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ARS Home » Midwest Area » Ames, Iowa » National Animal Disease Center » Virus and Prion Research » Research » Publications at this Location » Publication #303527

Title: Comparative studies of the genome, virulence, and protection of 10 Haemophilus parasuis strains

item Brockmeier, Susan
item Register, Karen
item Nicholson, Tracy
item Loving, Crystal
item MCCAIG, WILLIAM - Orise Fellow
item KUEHN, JOANNA - Iowa State University
item PHILLIPS, GREGORY - Iowa State University

Submitted to: Pasteurellosis in Production Animals International Workshop Proceedings
Publication Type: Abstract Only
Publication Acceptance Date: 4/20/2014
Publication Date: N/A
Citation: N/A

Interpretive Summary:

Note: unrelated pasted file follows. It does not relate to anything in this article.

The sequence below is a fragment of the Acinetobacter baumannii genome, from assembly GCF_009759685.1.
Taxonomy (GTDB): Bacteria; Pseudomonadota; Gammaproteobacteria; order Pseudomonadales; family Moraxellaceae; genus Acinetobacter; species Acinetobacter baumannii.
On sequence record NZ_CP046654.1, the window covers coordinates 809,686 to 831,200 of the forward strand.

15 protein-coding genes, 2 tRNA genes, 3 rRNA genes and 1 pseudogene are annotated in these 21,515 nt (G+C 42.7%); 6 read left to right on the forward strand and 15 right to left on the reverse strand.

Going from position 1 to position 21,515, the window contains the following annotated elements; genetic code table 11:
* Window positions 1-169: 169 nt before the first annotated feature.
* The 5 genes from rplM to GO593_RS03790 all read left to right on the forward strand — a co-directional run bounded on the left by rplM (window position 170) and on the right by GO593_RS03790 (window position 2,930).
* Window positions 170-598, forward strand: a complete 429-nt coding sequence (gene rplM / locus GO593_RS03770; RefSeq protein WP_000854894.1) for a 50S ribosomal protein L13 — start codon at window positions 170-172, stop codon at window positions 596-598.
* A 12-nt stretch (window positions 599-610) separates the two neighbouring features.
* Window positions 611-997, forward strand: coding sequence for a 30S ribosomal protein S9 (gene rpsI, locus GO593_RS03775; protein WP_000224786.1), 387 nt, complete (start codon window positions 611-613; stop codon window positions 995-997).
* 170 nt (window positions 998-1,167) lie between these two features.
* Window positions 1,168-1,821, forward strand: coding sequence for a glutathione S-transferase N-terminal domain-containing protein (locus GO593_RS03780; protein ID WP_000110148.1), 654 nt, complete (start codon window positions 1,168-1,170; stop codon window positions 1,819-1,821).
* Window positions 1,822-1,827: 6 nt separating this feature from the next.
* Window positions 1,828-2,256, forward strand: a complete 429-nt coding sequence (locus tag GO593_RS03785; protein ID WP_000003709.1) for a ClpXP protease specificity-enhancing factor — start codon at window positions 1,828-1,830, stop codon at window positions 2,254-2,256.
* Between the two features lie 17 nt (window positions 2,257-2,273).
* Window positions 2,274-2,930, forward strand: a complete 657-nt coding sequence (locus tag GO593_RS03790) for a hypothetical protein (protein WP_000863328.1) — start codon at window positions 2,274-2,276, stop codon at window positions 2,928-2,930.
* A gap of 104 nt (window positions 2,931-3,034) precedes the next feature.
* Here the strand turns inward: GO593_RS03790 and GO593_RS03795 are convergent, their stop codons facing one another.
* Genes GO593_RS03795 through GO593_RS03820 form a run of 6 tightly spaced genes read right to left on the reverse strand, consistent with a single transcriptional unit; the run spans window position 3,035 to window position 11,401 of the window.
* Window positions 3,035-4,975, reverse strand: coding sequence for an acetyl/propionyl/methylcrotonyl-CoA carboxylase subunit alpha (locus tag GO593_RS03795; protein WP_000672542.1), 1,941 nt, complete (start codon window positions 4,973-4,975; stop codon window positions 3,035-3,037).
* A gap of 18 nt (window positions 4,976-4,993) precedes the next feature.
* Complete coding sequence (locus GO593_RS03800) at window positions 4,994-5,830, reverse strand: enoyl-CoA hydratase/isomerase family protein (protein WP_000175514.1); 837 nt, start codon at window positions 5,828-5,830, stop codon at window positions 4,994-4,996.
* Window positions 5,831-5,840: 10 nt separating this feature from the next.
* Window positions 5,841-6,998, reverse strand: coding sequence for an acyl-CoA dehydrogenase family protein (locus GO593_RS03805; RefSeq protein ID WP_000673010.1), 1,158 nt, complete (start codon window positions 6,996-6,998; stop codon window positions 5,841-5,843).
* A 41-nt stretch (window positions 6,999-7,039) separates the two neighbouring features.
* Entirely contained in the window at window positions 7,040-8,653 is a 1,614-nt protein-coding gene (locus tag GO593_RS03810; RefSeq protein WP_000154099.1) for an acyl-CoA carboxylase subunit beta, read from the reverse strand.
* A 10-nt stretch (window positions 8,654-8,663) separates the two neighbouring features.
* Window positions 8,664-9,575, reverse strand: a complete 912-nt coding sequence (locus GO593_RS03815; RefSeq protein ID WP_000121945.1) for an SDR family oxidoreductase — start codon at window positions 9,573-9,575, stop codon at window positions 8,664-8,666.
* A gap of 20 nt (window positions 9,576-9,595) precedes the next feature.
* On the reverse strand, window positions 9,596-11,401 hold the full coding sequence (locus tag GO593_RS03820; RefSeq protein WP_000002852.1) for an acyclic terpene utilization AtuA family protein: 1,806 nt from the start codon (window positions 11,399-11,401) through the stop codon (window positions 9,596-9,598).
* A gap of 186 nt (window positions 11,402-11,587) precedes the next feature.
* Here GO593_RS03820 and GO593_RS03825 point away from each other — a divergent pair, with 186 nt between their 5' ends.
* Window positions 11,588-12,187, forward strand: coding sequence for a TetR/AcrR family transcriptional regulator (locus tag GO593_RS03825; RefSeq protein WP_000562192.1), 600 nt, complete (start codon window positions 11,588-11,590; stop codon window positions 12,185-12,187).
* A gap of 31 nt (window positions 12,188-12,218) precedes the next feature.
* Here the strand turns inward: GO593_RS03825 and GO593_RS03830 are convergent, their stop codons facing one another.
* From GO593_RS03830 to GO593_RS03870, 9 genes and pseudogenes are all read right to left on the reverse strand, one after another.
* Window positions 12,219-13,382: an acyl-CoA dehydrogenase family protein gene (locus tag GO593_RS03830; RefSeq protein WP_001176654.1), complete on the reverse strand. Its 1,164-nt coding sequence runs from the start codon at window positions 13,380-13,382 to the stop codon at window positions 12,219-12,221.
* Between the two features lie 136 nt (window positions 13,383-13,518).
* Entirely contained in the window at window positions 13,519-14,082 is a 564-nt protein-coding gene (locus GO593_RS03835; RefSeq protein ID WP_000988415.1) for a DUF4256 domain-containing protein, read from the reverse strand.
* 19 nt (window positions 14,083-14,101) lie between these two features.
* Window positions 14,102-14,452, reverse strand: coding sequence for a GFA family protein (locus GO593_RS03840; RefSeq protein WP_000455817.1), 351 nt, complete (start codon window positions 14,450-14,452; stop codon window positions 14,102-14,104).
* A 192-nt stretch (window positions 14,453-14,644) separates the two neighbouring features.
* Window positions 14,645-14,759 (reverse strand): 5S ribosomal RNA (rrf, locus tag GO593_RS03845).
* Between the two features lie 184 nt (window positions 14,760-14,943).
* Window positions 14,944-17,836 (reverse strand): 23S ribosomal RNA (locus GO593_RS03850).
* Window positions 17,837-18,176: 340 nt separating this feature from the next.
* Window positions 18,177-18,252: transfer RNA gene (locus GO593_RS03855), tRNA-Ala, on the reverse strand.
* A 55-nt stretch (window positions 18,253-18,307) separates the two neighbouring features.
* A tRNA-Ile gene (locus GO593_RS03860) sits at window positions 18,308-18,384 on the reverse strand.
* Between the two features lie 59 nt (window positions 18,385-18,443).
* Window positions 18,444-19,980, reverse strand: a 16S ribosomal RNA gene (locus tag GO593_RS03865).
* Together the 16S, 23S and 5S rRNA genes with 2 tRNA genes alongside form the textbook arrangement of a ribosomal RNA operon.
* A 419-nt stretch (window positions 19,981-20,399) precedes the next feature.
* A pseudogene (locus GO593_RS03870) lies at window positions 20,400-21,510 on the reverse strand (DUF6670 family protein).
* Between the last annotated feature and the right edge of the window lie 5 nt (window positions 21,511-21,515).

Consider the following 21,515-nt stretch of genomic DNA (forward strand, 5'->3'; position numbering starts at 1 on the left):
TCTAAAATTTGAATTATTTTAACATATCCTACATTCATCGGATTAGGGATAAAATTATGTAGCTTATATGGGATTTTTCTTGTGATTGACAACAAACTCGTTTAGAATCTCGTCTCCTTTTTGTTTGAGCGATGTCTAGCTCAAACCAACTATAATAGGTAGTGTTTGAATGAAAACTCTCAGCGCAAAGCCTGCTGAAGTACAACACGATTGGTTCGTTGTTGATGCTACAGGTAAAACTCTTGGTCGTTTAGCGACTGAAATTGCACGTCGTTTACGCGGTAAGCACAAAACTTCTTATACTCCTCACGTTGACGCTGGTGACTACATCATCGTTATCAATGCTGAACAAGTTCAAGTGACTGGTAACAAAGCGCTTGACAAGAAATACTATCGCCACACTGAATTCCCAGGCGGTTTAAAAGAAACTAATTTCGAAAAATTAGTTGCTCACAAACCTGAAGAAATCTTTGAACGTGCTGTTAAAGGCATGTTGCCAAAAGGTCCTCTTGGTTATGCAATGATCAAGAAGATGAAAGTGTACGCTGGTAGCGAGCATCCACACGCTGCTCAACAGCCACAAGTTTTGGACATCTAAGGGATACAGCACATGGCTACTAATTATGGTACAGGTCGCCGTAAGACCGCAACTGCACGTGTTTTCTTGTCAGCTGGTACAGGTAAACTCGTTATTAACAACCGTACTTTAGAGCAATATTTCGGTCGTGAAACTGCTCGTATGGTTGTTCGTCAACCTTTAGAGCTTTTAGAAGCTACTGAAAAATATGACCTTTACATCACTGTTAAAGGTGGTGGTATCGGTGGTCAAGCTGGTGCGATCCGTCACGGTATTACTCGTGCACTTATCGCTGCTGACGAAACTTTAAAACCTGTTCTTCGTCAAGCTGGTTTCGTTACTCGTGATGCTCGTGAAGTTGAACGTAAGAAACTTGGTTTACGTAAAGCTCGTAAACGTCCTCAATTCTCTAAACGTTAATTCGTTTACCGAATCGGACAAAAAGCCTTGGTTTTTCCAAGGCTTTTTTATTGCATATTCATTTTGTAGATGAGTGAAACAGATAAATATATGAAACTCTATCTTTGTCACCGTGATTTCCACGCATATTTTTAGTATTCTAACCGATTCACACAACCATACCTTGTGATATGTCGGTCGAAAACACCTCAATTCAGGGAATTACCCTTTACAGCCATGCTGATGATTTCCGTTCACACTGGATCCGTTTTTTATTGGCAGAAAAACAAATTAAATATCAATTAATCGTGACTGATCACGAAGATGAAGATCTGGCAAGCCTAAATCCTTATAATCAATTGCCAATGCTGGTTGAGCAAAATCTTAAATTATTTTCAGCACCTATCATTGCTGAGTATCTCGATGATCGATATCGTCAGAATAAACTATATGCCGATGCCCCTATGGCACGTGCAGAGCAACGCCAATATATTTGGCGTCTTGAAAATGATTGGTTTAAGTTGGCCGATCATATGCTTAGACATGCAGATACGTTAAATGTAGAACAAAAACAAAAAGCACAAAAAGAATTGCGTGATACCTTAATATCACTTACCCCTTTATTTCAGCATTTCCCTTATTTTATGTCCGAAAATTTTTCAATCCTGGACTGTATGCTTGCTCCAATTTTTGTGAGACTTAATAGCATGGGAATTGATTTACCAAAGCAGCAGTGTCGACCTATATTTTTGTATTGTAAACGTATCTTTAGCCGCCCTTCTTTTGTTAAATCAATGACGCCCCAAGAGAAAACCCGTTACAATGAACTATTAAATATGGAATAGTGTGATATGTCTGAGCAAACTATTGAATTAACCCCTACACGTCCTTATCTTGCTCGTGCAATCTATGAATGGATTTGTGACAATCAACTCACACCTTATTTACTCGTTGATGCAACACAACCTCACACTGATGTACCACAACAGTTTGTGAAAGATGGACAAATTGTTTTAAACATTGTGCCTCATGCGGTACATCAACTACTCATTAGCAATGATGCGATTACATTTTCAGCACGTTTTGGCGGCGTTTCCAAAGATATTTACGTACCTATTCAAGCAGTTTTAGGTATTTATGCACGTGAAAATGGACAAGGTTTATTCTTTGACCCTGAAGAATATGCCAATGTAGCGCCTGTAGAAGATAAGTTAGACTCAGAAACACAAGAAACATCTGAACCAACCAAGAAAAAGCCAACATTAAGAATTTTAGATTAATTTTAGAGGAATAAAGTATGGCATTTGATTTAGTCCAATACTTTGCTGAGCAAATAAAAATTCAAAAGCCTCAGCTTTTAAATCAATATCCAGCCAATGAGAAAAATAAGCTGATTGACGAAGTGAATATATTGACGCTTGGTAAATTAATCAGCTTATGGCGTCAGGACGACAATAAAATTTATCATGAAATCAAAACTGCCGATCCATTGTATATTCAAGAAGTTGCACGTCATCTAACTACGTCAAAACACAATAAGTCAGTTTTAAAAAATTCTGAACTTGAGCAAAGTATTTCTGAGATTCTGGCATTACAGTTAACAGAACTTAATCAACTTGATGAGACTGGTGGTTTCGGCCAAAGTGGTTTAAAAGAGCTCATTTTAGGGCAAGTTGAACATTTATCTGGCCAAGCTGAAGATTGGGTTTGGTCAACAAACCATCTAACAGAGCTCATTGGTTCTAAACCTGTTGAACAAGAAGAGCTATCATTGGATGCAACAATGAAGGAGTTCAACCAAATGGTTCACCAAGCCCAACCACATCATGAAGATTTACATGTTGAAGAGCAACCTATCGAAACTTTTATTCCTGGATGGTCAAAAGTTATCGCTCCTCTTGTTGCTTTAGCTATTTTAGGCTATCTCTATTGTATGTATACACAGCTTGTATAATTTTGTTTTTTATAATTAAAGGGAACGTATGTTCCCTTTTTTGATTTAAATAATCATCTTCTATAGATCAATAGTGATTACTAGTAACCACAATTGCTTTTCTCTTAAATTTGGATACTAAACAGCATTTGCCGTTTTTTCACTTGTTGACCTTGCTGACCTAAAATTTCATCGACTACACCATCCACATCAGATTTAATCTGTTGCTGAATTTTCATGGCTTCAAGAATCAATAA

Technical Abstract: Haemophilus parasuis is the cause of Glässer’s disease in swine, which is characterized by systemic infection resulting in polyserositis, meningitis, and arthritis. An enormous difference exists in the severity of disease caused by H. parasuis strains, ranging from lethal systemic disease to asymptomatic carriage. To identify differences in genotype that could account for virulence phenotypes, genome sequencing was performed on 10 H. parasuis strains (Nagasaki, 12939, SW140, 29755, MN-H, 84-15995, SW114, H465, D74, and 174). Virulence of these 10 strains was evaluated using an intranasal challenge in caesarian-derived, colostrum-deprived (CDCD) pigs. H. parasuis strains Nagasaki, 12939, SH0165, SW140, 29755, and MN-H exhibited a high level of virulence as all pigs challenged with these strains developed clinical signs consistent with Glässer’s disease between 1-7 days post challenge, although there were some distinctions among these groups. H. parasuis strains 84-15995 and SW114 were moderately virulent, in that approximately half of the pigs in each group developed Glässer’s disease. H. parasuis strains H465, D74, and 174 were minimally virulent or avirulent in the CDCD pig model. Initial comparative genomic analysis of the different strains has identified several significant differences in coding regions. These coding regions include predicted outer membrane, metabolism, and adhesin related genes, some of which likely contribute to differences in virulence and systemic disease. Reports have been mixed as to the degree of heterologous protection afforded among strains. In subsequent studies prior exposure to strain SW114 protected pigs against disease with strain 12939; however, prior exposure to strain 174 only partially protected pigs from disease with strain Nagasaki, indicating cross-protection may be strain dependent. These studies will be useful for identifying H. parasuis virulence factors and potential cross-protective vaccine targets.